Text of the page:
This month I review a number of web tools for teachers, websites made for teachers and often by teachers to help other teachers. Some offer resources, others templates to help you create lesson plans. Some allow teachers to upload materials and share them more widely.
This site is structured similarly to YouTube but its focus is educational videos posted by teachers and their learners. The videos are not developed by professional publishing houses and vary in quality. The range, however, is extensive. Teachers can search for videos appropriate to their courses by looking through organised channels of clustered titles.
A quick glance will identify channels dedicated to fine arts, physical education, social sciences, reading, writing, mathematics, science and health. Although the site has been operating since 2007 there are already more than 3 000 videos in each channel. Registered users can make use of the community features available on the site, forming or joining a group with similar interests.
As a history teacher I was impressed by a group set up for my needs. It has 88 members and has gathered about 61 videos for easy access. This makes searching for a specific video easy. For example, I was looking for Cold War videos and came across material on the Berlin Airlift, the Cuban Missile Crisis and a teacher’s general introduction to the main themes. Some of the materials were old newsreels, others were teacher presentations or video.
A word of warning, though – the site is bandwidth heavy. I was viewing it on a home ADSL line and the videos ran seamlessly, but I would imagine that on a 256k modem or on a heavily used institutional line it would take some time to download. If you intend to teach with these materials, rather start the video and pause it at the beginning of your class (allowing the stream to download in the background), so that you can view it towards the end of the lesson. From a teaching and learning perspective, however, the passive viewing of an educational video is a problem.
As TeacherTube is a Web 2.0 community (a term describing changing trends in the use of World Wide Web technology and web design) it makes more sense to encourage learners to create educational videos and post them on the web. Creating assignments for a world audience often motivates learners to go the extra mile. My experience is that they craft excellent work when they realise the exposure their work will get. So, using digital video cameras, still cameras, PowerPoint and other editing software, encourage learners to research, write and present a segment of your lesson in a visual format.
One of my criticisms of the TeacherTube database of videos is that it is predominantly American or Eurocentric. Our learners should provide the world with a slice of the African perspective.
Teacher Tools (http://jc-schools.net/tutorials/tools/index.html)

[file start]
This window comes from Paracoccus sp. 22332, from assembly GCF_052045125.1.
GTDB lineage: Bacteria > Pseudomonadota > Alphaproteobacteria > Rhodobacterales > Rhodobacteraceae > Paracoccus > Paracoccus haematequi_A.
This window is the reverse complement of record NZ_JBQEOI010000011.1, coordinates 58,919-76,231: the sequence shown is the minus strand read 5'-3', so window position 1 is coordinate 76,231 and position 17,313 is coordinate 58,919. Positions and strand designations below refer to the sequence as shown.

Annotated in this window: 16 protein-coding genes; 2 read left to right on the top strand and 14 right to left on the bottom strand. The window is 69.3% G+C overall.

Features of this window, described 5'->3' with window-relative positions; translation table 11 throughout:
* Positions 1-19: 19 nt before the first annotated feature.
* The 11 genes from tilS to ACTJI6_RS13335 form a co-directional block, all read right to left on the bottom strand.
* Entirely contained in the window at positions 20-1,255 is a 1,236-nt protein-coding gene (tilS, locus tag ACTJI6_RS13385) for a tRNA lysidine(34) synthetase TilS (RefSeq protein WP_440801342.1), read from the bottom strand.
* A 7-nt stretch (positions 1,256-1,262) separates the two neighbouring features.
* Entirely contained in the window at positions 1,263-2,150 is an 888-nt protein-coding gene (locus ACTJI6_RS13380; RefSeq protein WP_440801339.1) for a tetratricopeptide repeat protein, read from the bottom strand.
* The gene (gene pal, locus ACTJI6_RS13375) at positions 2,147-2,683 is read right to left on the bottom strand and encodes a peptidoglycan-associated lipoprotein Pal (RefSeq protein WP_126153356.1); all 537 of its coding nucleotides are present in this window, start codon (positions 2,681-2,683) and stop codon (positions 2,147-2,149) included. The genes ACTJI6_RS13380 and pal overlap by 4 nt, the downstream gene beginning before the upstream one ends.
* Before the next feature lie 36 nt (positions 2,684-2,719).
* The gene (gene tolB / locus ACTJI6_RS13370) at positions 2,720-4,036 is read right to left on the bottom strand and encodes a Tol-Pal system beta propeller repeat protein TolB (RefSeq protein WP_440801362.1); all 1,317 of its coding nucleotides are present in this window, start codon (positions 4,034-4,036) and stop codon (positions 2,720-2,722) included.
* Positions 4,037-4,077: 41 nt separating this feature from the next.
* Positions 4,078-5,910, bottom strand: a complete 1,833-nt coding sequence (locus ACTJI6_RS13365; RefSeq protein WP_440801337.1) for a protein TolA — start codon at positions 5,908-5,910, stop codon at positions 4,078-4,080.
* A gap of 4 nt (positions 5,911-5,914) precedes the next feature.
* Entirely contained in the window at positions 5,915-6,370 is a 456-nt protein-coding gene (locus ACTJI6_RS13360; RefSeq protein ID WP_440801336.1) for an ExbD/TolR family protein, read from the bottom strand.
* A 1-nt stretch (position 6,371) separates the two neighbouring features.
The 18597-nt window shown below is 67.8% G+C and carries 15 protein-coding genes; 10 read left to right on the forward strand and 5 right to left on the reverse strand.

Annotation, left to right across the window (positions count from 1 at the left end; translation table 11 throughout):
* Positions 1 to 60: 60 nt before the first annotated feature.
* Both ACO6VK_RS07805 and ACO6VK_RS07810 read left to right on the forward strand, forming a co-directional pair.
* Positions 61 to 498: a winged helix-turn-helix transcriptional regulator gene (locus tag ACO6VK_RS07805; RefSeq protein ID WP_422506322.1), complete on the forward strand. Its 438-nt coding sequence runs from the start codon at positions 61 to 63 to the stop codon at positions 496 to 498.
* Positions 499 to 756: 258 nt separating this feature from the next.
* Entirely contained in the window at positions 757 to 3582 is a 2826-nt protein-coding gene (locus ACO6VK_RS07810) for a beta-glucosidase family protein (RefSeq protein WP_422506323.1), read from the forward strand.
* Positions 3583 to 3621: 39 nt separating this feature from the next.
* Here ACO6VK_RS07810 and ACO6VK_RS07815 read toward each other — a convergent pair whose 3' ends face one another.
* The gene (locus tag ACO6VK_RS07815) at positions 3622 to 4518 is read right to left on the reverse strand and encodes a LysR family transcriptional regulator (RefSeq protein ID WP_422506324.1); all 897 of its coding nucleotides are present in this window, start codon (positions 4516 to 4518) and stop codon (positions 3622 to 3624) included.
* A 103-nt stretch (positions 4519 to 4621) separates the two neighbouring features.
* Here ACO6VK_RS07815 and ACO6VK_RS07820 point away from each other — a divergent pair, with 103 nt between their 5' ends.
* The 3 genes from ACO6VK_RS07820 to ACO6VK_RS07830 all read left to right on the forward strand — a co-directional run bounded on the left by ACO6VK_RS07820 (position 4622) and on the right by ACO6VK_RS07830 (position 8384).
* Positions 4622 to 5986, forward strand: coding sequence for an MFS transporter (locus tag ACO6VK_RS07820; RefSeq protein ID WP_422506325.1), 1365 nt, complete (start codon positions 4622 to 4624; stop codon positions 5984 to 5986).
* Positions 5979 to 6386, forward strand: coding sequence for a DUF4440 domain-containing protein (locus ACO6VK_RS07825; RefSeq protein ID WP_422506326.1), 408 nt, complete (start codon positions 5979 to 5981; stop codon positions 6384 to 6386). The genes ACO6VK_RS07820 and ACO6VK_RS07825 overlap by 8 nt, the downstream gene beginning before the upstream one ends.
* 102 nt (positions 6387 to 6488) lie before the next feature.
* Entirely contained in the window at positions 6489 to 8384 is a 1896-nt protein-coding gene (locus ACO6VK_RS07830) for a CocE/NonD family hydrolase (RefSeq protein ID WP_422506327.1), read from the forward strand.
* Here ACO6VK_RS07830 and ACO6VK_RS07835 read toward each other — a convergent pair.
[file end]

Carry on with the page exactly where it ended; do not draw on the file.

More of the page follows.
This American site is compiled by Jefferson County Schools and is really a list of links to both curriculum and technical tools. The curriculum tools cover reading, science, social studies, physical education, maths, art, music, drama and driver education, among other specialised topics.
The technical section offers tools for creating materials: sounds, clip art, interactive web sites, PowerPoint and so on. Some of the links are disappointing, others are quite stunning. I investigated the visual arts section and was amazed by some of the interactive tutorials available on subjects such as the power of colour, contrast and dimensions and the physiology and theory of colour. I also had a good look around in the PowerPoint segment of the technical section and was impressed with the tools and the tutorials on how to use the presentation package effectively in teaching.
Don’t forget good old Thutong. Besides all the new communication tools which allow you to express your views, it has a CD-cutting tool that allows you to receive your selection of favourite resources.
This is especially useful to those teachers who struggle with poor bandwidth. Another tool allows access to a list of textbooks approved by the department of education. This makes it possible for you to choose a South African text for your class which has been given the green light by subject experts within the department.
I have only scratched the surface of what is available for teachers on the internet, so, if you have a particular favourite and would like to share your find with other readers, send me an email ([email protected]) and let me know why you think it’s great. I will compile a list of your responses and publish your recommendations.
Andrew Moore is a former teacher. He has a MEd in computer-assisted education. He works for Neil Butcher and Associates, an education technology consulting company